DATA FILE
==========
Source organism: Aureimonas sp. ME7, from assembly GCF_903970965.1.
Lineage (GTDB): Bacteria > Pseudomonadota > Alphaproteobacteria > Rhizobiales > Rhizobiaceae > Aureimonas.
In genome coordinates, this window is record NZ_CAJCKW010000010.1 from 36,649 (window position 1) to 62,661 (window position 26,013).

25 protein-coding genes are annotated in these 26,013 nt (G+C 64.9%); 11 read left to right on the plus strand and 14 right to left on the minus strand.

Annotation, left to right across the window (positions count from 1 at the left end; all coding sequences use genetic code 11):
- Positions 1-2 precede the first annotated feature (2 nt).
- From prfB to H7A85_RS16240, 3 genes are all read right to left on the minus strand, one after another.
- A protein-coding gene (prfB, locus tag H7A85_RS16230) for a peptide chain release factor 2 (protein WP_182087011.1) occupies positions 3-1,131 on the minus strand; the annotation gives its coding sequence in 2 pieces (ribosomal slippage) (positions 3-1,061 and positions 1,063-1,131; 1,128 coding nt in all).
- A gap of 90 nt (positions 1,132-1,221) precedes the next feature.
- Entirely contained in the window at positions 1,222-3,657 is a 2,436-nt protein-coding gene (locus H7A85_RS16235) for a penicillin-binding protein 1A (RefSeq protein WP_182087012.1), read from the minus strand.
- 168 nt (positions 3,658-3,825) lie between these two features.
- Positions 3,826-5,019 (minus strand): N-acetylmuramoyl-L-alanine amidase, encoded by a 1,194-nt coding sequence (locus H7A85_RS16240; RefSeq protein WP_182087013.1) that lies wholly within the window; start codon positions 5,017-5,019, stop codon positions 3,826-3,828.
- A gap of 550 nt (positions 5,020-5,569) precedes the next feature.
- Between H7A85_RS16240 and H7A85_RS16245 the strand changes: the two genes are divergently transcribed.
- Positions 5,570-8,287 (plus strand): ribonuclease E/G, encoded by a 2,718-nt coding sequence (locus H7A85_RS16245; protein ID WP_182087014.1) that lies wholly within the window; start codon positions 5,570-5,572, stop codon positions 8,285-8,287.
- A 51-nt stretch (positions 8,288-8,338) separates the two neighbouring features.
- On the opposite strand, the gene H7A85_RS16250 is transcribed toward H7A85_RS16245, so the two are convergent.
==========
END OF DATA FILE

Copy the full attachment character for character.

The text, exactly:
Source organism: Aureimonas sp. ME7, from assembly GCF_903970965.1.
Lineage (GTDB): Bacteria > Pseudomonadota > Alphaproteobacteria > Rhizobiales > Rhizobiaceae > Aureimonas.
In genome coordinates, this window is record NZ_CAJCKW010000010.1 from 36,649 (window position 1) to 62,661 (window position 26,013).

25 protein-coding genes are annotated in these 26,013 nt (G+C 64.9%); 11 read left to right on the plus strand and 14 right to left on the minus strand.

Annotation, left to right across the window (positions count from 1 at the left end; all coding sequences use genetic code 11):
- Positions 1-2 precede the first annotated feature (2 nt).
- From prfB to H7A85_RS16240, 3 genes are all read right to left on the minus strand, one after another.
- A protein-coding gene (prfB, locus tag H7A85_RS16230) for a peptide chain release factor 2 (protein WP_182087011.1) occupies positions 3-1,131 on the minus strand; the annotation gives its coding sequence in 2 pieces (ribosomal slippage) (positions 3-1,061 and positions 1,063-1,131; 1,128 coding nt in all).
- A gap of 90 nt (positions 1,132-1,221) precedes the next feature.
- Entirely contained in the window at positions 1,222-3,657 is a 2,436-nt protein-coding gene (locus H7A85_RS16235) for a penicillin-binding protein 1A (RefSeq protein WP_182087012.1), read from the minus strand.
- 168 nt (positions 3,658-3,825) lie between these two features.
- Positions 3,826-5,019 (minus strand): N-acetylmuramoyl-L-alanine amidase, encoded by a 1,194-nt coding sequence (locus H7A85_RS16240; RefSeq protein WP_182087013.1) that lies wholly within the window; start codon positions 5,017-5,019, stop codon positions 3,826-3,828.
- A gap of 550 nt (positions 5,020-5,569) precedes the next feature.
- Between H7A85_RS16240 and H7A85_RS16245 the strand changes: the two genes are divergently transcribed.
- Positions 5,570-8,287 (plus strand): ribonuclease E/G, encoded by a 2,718-nt coding sequence (locus H7A85_RS16245; protein ID WP_182087014.1) that lies wholly within the window; start codon positions 5,570-5,572, stop codon positions 8,285-8,287.
- A 51-nt stretch (positions 8,288-8,338) separates the two neighbouring features.
- On the opposite strand, the gene H7A85_RS16250 is transcribed toward H7A85_RS16245, so the two are convergent.